Winter’s a good time to buy property

Shock OCR rate cut announced….

The summer sun may have gone, but that doesn’t mean you should stop looking for the perfect property.

Real estate agents tell me winter is a good time to check out homes for sale. First, you’ll spot a cold damp house pretty quickly, and if you are looking for a property in the country you’ll be able to tell if the land is too boggy to keep livestock on.

Rural properties can look brilliant when it is hot and dry, but come winter some landowners have to move their animals off  the land as their paddocks turn to mud in high water table areas.

Agents also tell me that people who market their homes during winter are usually pretty serious about moving on. It could be they have to sell to go to a new job, or are moving out of Auckland — perhaps cashing up while prices are still red hot. There are not many casual sellers at this time of the year.

So if it’s raining this weekend,  get your umbrella, put on your boots and head out.

House inflation
In his latest Sporadic newsletter, BNZ economist Tony Alexander says in the three months to September the annualised rate of growth in average Auckland house prices was 7 per cent. However, in December it hit 23 per cent, and in April rose to an eye-watering 32 per cent.

“This acceleration in the pace of price rises, despite the 1 per cent rise in floating mortgage interest rates from March to July last year, has generated responses from the  Government and the Reserve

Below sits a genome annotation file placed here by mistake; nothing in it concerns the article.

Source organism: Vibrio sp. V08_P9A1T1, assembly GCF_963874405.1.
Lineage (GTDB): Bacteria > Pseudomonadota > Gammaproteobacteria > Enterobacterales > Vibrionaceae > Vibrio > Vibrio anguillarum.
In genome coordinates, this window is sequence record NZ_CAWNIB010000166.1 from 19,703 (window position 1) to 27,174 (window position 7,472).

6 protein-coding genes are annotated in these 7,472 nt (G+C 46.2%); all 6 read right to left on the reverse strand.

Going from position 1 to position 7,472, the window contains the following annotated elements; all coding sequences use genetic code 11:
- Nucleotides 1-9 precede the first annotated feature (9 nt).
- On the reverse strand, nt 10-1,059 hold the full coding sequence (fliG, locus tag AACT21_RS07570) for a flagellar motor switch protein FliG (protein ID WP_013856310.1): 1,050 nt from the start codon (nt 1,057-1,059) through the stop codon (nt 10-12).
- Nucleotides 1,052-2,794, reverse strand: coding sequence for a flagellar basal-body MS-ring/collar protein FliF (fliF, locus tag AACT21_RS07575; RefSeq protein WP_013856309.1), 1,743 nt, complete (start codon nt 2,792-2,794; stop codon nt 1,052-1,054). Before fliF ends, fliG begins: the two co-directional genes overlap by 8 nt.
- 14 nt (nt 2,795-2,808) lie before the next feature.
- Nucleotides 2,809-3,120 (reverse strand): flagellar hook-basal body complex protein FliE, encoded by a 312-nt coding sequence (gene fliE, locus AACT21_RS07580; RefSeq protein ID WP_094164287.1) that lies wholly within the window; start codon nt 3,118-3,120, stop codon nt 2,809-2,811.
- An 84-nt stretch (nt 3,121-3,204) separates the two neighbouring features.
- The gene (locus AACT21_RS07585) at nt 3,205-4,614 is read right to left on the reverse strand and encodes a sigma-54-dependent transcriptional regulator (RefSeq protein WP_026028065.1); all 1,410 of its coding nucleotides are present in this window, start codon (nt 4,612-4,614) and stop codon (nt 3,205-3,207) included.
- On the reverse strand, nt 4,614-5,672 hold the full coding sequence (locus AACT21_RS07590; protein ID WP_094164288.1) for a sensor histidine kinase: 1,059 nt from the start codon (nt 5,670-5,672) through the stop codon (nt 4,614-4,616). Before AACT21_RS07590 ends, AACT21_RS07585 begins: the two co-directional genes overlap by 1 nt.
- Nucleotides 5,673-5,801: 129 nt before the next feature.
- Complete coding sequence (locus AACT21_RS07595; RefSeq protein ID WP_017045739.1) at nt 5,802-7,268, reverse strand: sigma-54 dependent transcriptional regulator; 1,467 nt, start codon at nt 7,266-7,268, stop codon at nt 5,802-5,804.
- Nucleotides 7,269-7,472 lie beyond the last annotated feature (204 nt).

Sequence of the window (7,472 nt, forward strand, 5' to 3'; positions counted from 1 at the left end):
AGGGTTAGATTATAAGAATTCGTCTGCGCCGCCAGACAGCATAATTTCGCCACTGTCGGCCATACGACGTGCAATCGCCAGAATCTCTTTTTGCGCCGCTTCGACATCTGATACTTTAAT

Bank aimed at preventing a burst of ‘irrational exuberance’ from getting out of control and threatening financial sector stability should a sudden price correction occur,” says Alexander.

He says the recent tax changes, such as capital gains tax,  “will probably have little impact but they are an important shot across the bow”. And he says it is “highly probable that full foreign buyer restrictions will be introduced within two years”.

He points out though that such restrictions have not cooled the housing market in Australia (Sydney was described as having a property bubble by the country’s Treasury  Secretary John Fraser this week).

The number of building consents issued in December 2014 for homes across New Zealand was 164 higher than for the same time

in 2013. During the past six months there were — on average — 226 more consents issued each month than a year ago. But that number has slipped to double figures.

Alexander says: “The average for January-April 2015 has been a monthly improvement of just 89 with April up by only 30 from April 2014.

“In seasonally adjusted terms consents fell by 3.9 per cent in the three months to April. Activity seems to be peaking at a relatively low annual total of near 25,000 compared with 33,000 in 2004.”